My goodreads profile: bit.ly/2zWVGwg
Part of the joy of planning my wedding was creating paper flowers for my table decorations. I stumbled upon a free rosebud tutorial by Lia Griffith and was hooked. It was fun to share crafting time with family and friends as the wedding grew closer. Part of my parent’s wedding gift to us was my gorgeous dress (that I found at the Brides for a Cause pop-up shop in Seattle) and after some experience creating paper flowers, I started day-dreaming of creating a crown that echoed the dress’s delicate flower design. As luck would have it, I won Lia Griffith’s giveaway which included a trip to Portland to craft with Lia’s incredible team. My mom and I had an incredible weekend away and Lia’s team was so excited to help us turn my idea into a reality! I now have a total craft-crush (that’s a thing right?) on the whole team at LiaGriffith.com. Their membership program is totally worth it (I joined as a paid member after my trip). I’ve bought quite a bit of crepe paper now, and Lia’s is the best!
(Shout out to Swink Style Bar for my hair and makeup – exactly how I wanted it!)
Check out the full story—and the tutorial!—on Lia Griffith’s blog here.
From Lia Griffith’s blog:
“When we threw a competition surrounding the launch of our Spring Garden Collection at Joann Fabrics, we couldn’t have imagined a more perfect winner. We flew Keridwyn and her wonderful mother Jeanne down from Seattle to spend a day with us here in our studio in Portland. The timing was ideal – her wedding was fast approaching and she had been dreaming of finding the perfect paper floral crown. Designer Jessica helped Keridwyn make her dream a reality and the results were stunning. We recently received photos from the wedding, shot by Jackie Donnelly. In addition to her bridal floral crown, Keridwyn made centerpiece roses, bouquets, boutonnieres, corsages, and more floral crowns for her ring bearer and flower girls. We’re thrilled that everything turned out so beautifully! Congratulations to the happy couple! And thank you again for sharing your creative spirit with all of us here at Lia Griffith, Keridwyn!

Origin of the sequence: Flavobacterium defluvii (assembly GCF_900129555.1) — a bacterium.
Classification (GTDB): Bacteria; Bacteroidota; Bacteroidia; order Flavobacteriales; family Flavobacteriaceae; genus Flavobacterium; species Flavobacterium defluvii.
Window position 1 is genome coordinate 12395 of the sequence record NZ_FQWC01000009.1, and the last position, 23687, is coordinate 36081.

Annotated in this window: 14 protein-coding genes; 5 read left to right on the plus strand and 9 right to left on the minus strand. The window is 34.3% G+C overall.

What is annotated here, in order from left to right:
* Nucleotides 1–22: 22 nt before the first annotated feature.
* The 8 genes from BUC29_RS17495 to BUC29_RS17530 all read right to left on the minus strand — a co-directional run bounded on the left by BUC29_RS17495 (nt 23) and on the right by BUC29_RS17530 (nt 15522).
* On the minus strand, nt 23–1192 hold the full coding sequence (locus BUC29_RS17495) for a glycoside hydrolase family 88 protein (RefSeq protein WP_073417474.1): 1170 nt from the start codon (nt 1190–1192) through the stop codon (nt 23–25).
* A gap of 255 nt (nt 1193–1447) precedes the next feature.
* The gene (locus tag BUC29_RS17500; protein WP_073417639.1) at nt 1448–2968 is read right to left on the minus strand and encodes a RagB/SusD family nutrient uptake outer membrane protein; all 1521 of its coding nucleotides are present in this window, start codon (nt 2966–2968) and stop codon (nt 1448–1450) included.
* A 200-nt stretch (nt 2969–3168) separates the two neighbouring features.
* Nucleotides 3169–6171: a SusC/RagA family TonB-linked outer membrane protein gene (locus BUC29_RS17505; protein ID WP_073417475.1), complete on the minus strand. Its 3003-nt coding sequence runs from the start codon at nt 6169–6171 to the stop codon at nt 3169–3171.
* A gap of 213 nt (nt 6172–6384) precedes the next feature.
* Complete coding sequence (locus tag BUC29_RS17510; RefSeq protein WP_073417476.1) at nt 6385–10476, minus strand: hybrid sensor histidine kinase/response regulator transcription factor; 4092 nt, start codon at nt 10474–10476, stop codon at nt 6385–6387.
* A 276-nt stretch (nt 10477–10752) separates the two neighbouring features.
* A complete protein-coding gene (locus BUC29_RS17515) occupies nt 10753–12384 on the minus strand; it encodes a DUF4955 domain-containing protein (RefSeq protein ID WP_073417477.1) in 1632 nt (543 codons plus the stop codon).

Check out Lia Griffith’s step-by-step tutorial to show you how you can make your very own bridal floral crown.
Now, I’ll get back to dreaming of the day I own my very own Cricut machine. I’m also going to try to make the “Crepe Paper Iris Flowers” soon. I think paper flowers make great gifts, especially for those you want to send some love as they heal from health issues or process through their grief.
You can find the tutorial for the crowns I made for our ring bearer & flower girl on Lia Griffith’s site as well!
The roses in the bridal bouquets and the boutonnieres were adapted from Lia’s rosebud tutorials (just add more large petals to make the roses for the bouquets a bit bigger).
Rose bud and peony flowers (the latter from the nieces’ crown tutorial) adapted to create wrist corsages! These would make great hair clips too. In retrospect, I would have made the wrist corsages with ribbon instead of elastic or as pins, as the elastic was a bit too tight.
Centerpiece flowers and heart shaped “petals” cut from crepe paper around the table.
Photos by Jackie Donnelly.
This legendary evening of short and fascinating presentations that started in Seattle 10 years ago, has a simple goal “Enlighten us, but make it quick.” 16 passionate Seattleites are given five minutes at the microphone to inspire, inform, entertain or do all at the same time. It’s a reinvention of the very idea of a lecture, offering an exciting and provocative evening of storytelling for all ages.